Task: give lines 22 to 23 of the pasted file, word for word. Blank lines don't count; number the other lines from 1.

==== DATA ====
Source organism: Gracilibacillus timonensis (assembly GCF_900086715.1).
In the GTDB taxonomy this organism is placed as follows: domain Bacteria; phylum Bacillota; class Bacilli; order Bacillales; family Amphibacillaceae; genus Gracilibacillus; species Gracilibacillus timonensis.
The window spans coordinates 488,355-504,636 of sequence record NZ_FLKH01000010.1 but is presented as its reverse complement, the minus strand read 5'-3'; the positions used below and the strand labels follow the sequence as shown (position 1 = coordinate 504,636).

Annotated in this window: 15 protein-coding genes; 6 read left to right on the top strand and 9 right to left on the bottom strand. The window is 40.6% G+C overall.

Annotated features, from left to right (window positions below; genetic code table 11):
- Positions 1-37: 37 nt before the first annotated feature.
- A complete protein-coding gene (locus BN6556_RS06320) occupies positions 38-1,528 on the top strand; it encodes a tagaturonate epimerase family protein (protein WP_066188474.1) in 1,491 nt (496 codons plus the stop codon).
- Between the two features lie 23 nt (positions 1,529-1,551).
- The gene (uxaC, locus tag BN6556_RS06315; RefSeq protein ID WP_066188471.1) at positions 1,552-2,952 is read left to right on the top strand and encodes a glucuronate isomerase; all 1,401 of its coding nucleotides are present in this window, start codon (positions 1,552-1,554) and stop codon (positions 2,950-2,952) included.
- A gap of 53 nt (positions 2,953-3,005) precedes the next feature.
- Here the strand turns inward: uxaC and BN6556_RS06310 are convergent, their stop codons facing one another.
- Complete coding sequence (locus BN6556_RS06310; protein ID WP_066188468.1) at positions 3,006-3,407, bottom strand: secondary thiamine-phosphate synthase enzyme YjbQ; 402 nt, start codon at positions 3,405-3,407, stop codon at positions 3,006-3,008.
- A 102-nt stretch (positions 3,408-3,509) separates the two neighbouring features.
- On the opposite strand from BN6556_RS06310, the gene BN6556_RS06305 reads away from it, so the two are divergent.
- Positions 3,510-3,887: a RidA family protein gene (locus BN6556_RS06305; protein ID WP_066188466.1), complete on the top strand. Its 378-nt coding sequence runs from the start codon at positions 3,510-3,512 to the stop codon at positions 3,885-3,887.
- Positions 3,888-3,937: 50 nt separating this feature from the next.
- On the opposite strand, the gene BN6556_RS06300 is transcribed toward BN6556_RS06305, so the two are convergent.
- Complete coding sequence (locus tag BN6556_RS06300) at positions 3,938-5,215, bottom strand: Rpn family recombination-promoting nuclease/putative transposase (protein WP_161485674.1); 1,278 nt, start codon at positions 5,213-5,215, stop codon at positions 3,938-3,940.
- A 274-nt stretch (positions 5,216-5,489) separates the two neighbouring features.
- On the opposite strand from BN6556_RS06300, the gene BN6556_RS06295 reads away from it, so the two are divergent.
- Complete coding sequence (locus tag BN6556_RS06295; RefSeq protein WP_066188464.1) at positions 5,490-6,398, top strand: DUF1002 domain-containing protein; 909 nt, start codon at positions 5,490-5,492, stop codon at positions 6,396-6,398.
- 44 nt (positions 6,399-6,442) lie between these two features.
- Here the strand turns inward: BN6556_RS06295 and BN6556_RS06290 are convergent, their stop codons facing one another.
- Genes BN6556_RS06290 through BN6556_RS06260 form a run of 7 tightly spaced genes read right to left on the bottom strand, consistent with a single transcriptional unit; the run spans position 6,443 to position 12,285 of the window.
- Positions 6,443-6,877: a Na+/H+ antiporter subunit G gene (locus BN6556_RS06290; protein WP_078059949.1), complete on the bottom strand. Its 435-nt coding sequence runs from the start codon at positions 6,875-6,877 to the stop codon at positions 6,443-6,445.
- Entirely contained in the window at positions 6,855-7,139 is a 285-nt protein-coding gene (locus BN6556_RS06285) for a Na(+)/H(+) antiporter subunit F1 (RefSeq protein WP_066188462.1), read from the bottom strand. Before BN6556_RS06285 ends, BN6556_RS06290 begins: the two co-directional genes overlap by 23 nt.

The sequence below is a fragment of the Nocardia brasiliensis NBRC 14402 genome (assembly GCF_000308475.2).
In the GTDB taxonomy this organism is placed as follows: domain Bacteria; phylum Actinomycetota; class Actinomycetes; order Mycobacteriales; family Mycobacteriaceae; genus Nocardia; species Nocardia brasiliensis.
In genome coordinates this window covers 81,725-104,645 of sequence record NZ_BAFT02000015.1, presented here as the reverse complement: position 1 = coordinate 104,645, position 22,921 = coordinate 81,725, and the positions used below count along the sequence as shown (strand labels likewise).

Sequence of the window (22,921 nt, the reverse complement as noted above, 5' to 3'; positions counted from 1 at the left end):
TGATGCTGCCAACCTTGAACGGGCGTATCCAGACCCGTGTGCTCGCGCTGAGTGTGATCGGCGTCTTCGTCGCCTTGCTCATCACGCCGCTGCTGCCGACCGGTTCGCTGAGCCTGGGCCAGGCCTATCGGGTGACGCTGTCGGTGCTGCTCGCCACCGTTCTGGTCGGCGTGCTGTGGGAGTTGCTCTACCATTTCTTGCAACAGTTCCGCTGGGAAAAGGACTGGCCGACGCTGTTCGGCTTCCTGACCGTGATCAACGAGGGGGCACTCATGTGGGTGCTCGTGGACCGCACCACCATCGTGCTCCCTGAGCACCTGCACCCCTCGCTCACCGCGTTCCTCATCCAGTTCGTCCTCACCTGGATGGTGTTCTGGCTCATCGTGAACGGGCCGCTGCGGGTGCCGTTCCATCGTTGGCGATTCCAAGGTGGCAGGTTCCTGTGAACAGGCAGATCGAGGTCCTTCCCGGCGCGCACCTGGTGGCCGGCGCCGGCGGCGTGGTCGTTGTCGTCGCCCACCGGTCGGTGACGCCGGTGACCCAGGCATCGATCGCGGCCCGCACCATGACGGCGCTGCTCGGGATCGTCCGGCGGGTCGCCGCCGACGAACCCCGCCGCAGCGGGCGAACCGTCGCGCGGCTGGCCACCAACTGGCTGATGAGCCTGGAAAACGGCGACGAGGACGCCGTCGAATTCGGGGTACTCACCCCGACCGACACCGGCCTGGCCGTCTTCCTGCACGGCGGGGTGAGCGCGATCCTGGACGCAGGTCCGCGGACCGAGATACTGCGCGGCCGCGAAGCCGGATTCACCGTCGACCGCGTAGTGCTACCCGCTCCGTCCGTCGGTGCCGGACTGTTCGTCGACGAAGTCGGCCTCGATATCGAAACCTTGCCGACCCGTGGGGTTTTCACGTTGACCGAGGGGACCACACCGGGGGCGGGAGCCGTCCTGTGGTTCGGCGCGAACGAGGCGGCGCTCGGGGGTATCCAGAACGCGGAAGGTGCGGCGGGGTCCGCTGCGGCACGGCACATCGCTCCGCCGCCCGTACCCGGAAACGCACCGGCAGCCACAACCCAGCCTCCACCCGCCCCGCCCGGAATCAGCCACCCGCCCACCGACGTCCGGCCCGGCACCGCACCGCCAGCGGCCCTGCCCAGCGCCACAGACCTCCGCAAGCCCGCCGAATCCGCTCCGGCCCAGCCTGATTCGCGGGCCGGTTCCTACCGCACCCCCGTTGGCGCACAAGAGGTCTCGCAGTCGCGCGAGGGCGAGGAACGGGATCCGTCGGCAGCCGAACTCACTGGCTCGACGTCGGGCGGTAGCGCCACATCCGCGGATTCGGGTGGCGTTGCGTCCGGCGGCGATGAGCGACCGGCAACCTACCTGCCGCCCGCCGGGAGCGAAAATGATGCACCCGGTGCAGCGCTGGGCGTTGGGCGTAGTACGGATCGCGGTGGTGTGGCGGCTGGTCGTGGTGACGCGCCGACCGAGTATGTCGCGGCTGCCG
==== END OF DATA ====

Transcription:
- 44 nt (positions 6,399-6,442) lie between these two features.
- Here the strand turns inward: BN6556_RS06295 and BN6556_RS06290 are convergent, their stop codons facing one another.